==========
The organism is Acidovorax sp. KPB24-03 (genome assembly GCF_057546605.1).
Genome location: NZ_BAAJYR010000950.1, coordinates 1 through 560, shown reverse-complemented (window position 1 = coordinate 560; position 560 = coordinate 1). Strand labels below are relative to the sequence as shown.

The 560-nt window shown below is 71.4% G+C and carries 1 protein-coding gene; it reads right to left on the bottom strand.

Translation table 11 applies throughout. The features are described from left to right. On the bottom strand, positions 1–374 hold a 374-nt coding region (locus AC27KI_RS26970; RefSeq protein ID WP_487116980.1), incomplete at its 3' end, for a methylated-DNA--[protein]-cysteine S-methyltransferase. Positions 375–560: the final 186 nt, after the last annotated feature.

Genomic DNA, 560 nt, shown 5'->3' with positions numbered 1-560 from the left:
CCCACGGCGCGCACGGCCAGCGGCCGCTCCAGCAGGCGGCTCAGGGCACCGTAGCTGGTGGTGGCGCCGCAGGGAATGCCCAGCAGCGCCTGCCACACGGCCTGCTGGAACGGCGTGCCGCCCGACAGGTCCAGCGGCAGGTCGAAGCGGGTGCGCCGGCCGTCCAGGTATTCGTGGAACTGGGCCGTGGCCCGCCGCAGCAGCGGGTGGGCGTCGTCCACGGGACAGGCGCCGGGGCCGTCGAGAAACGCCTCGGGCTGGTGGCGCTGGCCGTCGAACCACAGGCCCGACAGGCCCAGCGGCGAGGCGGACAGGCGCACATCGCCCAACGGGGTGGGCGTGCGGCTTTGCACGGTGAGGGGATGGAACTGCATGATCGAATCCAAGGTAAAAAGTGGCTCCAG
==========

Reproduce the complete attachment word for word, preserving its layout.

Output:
The organism is Acidovorax sp. KPB24-03 (genome assembly GCF_057546605.1).
Genome location: NZ_BAAJYR010000950.1, coordinates 1 through 560, shown reverse-complemented (window position 1 = coordinate 560; position 560 = coordinate 1). Strand labels below are relative to the sequence as shown.

The 560-nt window shown below is 71.4% G+C and carries 1 protein-coding gene; it reads right to left on the bottom strand.

Translation table 11 applies throughout. The features are described from left to right. On the bottom strand, positions 1–374 hold a 374-nt coding region (locus AC27KI_RS26970; RefSeq protein ID WP_487116980.1), incomplete at its 3' end, for a methylated-DNA--[protein]-cysteine S-methyltransferase. Positions 375–560: the final 186 nt, after the last annotated feature.

Genomic DNA, 560 nt, shown 5'->3' with positions numbered 1-560 from the left:
CCCACGGCGCGCACGGCCAGCGGCCGCTCCAGCAGGCGGCTCAGGGCACCGTAGCTGGTGGTGGCGCCGCAGGGAATGCCCAGCAGCGCCTGCCACACGGCCTGCTGGAACGGCGTGCCGCCCGACAGGTCCAGCGGCAGGTCGAAGCGGGTGCGCCGGCCGTCCAGGTATTCGTGGAACTGGGCCGTGGCCCGCCGCAGCAGCGGGTGGGCGTCGTCCACGGGACAGGCGCCGGGGCCGTCGAGAAACGCCTCGGGCTGGTGGCGCTGGCCGTCGAACCACAGGCCCGACAGGCCCAGCGGCGAGGCGGACAGGCGCACATCGCCCAACGGGGTGGGCGTGCGGCTTTGCACGGTGAGGGGATGGAACTGCATGATCGAATCCAAGGTAAAAAGTGGCTCCAG